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Making Home Affordable (MFA) allocates $75 billion to assist 5 million homeowners (that's $15,000 per home.) So is MFA delivering on its promise to help homeowners? Is it helping to stabilize home prices or is it a waste of taxpayer dollars? Every Wednesday this diary will update you on these questions. We'll give you the best info we can find on MFA's impact, its application process, and its coverage in media (see the June 11 entry for starters). Each update will sum up poll results and comments on your experiences, opinions, discoveries and expertise. Our goal is to link up with other media and with the Obama administration. The President has promised to listen to the American people. Properly handled, this little diary can generate constructive dialog between citizens and the administrators of Making Home Affordable.

So let's get the dialog going!

June 17 Last week's poll had 52 responses and 26 comments from 10 people. Of the 52 responders, some 51% have applied or may apply for help from Making Home Affordable. That's huge! 19%  say MFA is needed to stabilize home prices. 13% are against MFA in principle. This week you can use a streamlined version of last week's poll.  

Judging just from last week's comments, it seems that MHA, so far, is doing more to confuse than to help. Only 2 of 10 commenters, Spudnic and Justsayjoe, reported having positive experiences. 6 commenters - Nada Lemming, Kristina, route 66, esway, Patricia and freshwood - sound confused or worried.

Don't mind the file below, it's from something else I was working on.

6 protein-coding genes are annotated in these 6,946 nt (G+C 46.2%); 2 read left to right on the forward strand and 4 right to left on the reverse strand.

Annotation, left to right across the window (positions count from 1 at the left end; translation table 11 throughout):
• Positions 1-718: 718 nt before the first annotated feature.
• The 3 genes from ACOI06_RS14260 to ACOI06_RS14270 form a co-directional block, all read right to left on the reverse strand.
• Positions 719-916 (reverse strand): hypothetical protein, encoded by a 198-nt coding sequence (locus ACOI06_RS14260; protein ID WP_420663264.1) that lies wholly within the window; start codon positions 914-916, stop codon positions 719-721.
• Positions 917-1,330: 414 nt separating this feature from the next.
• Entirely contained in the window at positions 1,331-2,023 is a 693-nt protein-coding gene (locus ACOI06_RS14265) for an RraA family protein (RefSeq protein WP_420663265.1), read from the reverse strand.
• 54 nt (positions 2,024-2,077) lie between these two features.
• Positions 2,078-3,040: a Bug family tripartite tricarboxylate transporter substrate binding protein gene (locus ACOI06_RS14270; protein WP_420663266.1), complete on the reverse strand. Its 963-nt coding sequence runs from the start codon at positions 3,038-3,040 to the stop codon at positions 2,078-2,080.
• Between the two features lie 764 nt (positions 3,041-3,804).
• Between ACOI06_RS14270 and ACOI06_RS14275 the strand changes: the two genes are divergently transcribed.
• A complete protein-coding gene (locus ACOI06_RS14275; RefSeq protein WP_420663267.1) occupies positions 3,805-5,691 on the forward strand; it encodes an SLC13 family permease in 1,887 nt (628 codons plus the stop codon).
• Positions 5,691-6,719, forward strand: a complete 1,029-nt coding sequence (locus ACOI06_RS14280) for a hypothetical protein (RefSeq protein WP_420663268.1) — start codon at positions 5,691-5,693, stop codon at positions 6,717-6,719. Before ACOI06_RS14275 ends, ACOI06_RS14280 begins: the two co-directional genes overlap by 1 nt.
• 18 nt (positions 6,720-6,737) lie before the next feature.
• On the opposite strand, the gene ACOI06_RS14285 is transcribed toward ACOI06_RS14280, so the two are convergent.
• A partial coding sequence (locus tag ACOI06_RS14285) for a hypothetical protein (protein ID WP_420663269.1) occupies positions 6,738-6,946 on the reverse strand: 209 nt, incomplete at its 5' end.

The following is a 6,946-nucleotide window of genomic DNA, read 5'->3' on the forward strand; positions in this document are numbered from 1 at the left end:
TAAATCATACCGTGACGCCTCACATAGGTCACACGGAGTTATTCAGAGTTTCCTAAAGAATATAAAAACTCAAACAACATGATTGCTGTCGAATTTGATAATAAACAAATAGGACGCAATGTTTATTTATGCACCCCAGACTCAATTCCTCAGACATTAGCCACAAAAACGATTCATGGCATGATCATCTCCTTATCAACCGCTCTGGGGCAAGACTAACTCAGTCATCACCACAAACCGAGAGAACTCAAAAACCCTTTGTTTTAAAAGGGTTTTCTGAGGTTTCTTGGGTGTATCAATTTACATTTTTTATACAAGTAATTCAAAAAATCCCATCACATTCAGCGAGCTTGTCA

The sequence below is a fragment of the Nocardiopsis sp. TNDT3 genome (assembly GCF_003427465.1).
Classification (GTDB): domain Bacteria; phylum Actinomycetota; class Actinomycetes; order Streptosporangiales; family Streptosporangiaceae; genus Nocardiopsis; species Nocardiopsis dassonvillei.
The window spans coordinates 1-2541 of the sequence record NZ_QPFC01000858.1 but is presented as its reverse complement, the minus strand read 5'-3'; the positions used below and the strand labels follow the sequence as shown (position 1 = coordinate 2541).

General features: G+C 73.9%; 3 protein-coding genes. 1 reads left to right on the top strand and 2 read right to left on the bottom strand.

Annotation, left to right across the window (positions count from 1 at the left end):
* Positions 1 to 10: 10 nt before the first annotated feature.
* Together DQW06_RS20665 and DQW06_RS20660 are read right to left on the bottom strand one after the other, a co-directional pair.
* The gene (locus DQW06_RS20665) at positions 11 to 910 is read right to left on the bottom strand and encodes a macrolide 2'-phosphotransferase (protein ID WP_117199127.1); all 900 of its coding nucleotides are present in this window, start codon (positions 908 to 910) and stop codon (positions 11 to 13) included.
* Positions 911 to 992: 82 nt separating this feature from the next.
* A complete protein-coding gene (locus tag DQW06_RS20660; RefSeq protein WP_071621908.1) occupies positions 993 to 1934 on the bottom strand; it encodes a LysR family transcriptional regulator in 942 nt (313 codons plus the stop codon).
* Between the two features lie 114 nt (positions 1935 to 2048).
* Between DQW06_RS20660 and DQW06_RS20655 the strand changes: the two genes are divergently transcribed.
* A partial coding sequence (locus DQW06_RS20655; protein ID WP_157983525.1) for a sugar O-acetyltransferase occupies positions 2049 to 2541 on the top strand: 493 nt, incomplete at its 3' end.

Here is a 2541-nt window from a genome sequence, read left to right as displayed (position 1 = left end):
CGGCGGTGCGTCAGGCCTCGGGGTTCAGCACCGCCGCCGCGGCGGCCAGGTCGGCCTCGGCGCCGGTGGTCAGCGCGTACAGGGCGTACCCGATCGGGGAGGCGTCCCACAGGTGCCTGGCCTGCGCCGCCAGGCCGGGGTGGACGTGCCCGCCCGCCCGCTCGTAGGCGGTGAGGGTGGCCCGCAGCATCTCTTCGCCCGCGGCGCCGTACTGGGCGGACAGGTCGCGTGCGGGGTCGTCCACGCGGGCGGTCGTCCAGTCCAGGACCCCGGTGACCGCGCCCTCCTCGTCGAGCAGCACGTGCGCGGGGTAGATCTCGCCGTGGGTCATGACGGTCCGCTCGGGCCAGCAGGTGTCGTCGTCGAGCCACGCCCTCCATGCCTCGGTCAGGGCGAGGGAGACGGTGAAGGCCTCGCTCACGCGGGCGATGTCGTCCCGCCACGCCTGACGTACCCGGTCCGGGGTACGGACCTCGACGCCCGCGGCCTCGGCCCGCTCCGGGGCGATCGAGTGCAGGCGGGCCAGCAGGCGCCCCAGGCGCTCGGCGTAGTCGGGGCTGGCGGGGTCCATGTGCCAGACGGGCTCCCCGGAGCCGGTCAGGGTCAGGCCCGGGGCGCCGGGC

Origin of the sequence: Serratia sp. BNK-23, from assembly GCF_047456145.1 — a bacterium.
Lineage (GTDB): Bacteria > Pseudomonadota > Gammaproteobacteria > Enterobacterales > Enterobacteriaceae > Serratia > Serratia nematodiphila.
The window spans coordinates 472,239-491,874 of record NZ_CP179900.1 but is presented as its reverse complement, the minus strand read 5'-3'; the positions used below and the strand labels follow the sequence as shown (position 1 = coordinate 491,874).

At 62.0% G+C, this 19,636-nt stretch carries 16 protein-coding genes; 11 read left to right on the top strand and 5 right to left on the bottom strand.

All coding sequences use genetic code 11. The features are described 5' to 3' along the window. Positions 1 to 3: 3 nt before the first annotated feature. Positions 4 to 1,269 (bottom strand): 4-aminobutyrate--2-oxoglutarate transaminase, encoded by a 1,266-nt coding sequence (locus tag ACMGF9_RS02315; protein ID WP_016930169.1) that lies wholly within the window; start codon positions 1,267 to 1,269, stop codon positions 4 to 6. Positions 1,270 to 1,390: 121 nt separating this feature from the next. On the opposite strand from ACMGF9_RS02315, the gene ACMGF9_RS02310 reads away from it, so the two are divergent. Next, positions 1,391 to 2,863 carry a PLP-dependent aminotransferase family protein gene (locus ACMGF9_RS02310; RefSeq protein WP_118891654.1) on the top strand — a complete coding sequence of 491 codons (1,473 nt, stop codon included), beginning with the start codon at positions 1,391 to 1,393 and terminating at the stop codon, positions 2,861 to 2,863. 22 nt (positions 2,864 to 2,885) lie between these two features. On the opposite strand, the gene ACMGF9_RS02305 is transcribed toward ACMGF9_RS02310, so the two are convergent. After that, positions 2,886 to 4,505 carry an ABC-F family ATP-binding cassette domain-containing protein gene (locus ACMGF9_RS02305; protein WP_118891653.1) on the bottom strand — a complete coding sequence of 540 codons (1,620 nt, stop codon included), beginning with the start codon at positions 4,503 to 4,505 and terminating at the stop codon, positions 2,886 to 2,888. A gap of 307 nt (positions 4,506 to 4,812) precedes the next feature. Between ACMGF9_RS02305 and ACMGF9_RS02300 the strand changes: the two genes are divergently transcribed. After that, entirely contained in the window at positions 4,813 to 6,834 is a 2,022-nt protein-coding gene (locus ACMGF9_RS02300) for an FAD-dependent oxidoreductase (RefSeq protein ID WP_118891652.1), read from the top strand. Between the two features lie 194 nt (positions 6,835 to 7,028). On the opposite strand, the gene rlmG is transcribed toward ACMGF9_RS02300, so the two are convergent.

2 commenters gave explanations for the confusion: Taylor324 on the bewildering impact of loan packaging on loan ownership and springtimeforHitler (the name referes to farcical musical by comedian Mell Brooks) on MFA's actual intent:

Never meant to do anything but subsidize banks.  Another give away to Wall St and the quixotic attempts to prop up asset prices. Let prices fall to where they will fall eventually anyway.

Sound cynical? Sure. Hard hearted? Perhaps. But look at last week's comments. I think they tend more to confirm than refute it. Could last week's comments be a tiny yet representative sample of larger public opinion? Let's see who weighs in this week.

Last week I suggested that interested readers email Washington Post Real Estate writer Renae Merle. Her MFA coverage is the fullest I've seen so far. In your email, put a link to this diary in your email and ask her to review comments here. Feel free to do likewise with other writers or public forums out there (I know of nothing focused on MFA so far).

Thanks for your input. You're helping to create an interactive civic media that exists to make citizens and government responsive and accountable to each other. With luck and persistence, we can get the powers that be to listen and respond helpfully to what's said here.

FYI, we're the Chicago Civic Media Project, advancing the dialogic future of American political discourse. This link to our archival site links you to three current sites covering the global financial crisis, Obama-era civic media platforms, and our monster treatment for interactive issue-centered, problem-solving multimedia civic media dialogs.

Originally posted to Inside the Belly of the Mortgage Loan Mod Beast on Wed Jun 17, 2009 at 08:54 AM PDT.


Poll #2: How Do YOU Relate to Making Home Affordable (MHA)

17%4 votes
0%0 votes
21%5 votes
8%2 votes
17%4 votes
30%7 votes
4%1 votes

| 23 votes | Vote | Results

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Comment Preferences

  •  Something to consider (1+ / 0-)
    Recommended by:

    Homeowners Find Mortgage Program Not So Easy
    By Chana Joffe-Walt
    June 9, 2009

    . . .

    Making Home Affordable, an initiative announced by President Obama in February, is designed to help homeowners and banks rework mortgages and avoid foreclosures. But in its first months, the program has proved tougher to use than expected for some homeowners.